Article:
The origins of Maria Cristina of Savoy
Maria Cristina of Savoy (Cagliari, November 14, 1812 – Naples, January 31, 1836)
Maria Cristina di Savoia was born in Cagliari on November 14, 1812. The royal family was in exile on the island, Piedmont had been occupied by the French. Educated in discipline and obedience, she had the Neapolitan Giovan Battista Terzi, an Olivetan monk, as her tutor and spiritual guide. Of good character, she Maria Cristina loved to study, travel, know. Prayer was for her a landing place, a comfort.
The meeting with the future king
It was Terzi himself who convinced her to accept the marriage proposal that came from Naples. She was nineteen. Her wedding with the twenty-two year old Ferdinand II of Bourbon was celebrated on November 21, 1832 in Voltri, in the Genoese area.
A life dedicated to others
She supported her husband’s political action by always suggesting choices of justice, charitable actions. Together they allocated part of the money foreseen for the celebrations for their wedding to the constitution of a dowry for 240 poor girls, she redeemed many pledges deposited in the pawnshop. She intervened in court life to improve her husband’s relations, pushed him to meekness, helped him to be more willing to listen and to be more forgiving. In the few years that she was queen she managed to prevent the execution of all capital sentences. She had a locked box placed on the staircase of the Royal Palace in Naples, which she kept, in which everyone was allowed to post requests for help and every evening she opened it and took note of what was asked of her. She then gave instructions for intervention. She destined a large part of her wealth to grant the pleas that came to her. She always used different suppliers because, it was her belief, everyone could have a little gain and trust. She supported the craft activities of the Kingdom, from the silk factories of San Leucio to the coral factories of Torre del Greco.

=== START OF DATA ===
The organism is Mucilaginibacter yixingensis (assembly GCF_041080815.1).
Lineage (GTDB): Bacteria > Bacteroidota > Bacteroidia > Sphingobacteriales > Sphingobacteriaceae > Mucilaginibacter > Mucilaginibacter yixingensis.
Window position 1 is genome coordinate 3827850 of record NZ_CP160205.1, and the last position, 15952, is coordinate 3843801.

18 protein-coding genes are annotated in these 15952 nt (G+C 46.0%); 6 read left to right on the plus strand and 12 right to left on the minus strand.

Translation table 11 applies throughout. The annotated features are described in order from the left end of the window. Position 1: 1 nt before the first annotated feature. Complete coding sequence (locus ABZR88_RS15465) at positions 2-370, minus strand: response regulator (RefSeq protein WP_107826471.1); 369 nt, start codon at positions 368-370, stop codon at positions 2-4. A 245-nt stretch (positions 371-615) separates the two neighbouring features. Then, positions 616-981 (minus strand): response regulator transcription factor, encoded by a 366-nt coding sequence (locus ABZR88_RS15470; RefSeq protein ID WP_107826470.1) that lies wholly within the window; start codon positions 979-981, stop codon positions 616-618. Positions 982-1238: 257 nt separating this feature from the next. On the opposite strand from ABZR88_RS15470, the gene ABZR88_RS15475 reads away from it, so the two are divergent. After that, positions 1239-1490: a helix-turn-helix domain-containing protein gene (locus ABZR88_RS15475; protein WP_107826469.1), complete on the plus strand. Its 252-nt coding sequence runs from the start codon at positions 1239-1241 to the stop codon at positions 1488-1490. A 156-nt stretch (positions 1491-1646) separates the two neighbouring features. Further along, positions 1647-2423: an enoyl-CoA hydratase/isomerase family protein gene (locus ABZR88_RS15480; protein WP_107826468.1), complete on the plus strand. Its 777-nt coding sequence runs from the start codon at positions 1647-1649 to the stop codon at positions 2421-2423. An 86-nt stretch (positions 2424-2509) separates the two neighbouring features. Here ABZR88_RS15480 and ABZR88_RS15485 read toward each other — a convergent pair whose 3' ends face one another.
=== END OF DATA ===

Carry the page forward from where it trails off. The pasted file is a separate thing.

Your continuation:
Francis II was born on January 14. Naples was celebrating and with it the whole kingdom. But Maria Cristina’s health began to deteriorate. A strong fever kept her nailed to the bed, diminished by the pain of not being able to hold the newborn close to her and by that of her body that she didn’t heal from her. After days of agony, on January 31 at noon she went into a coma. A little later she passed away. Her body was exhibited for eight days in the Sala d’ Ercole. Then she, carried on the shoulders of the court dignitaries, was taken to the basilica of Santa Chiara where the Pantheon of the Bourbons is. It was raining that day and the people spoke of the tears of the sky, because at only twenty-three she left forever her palace, her family, her people, “the holy queen”.
King Ferdinand II started the beatification process and on 10 July 1859 the Holy See announced that the queen had been proclaimed venerable. On 25 January 2014, in the basilica of Santa Chiara in Naples, the rite of her beatification was celebrated.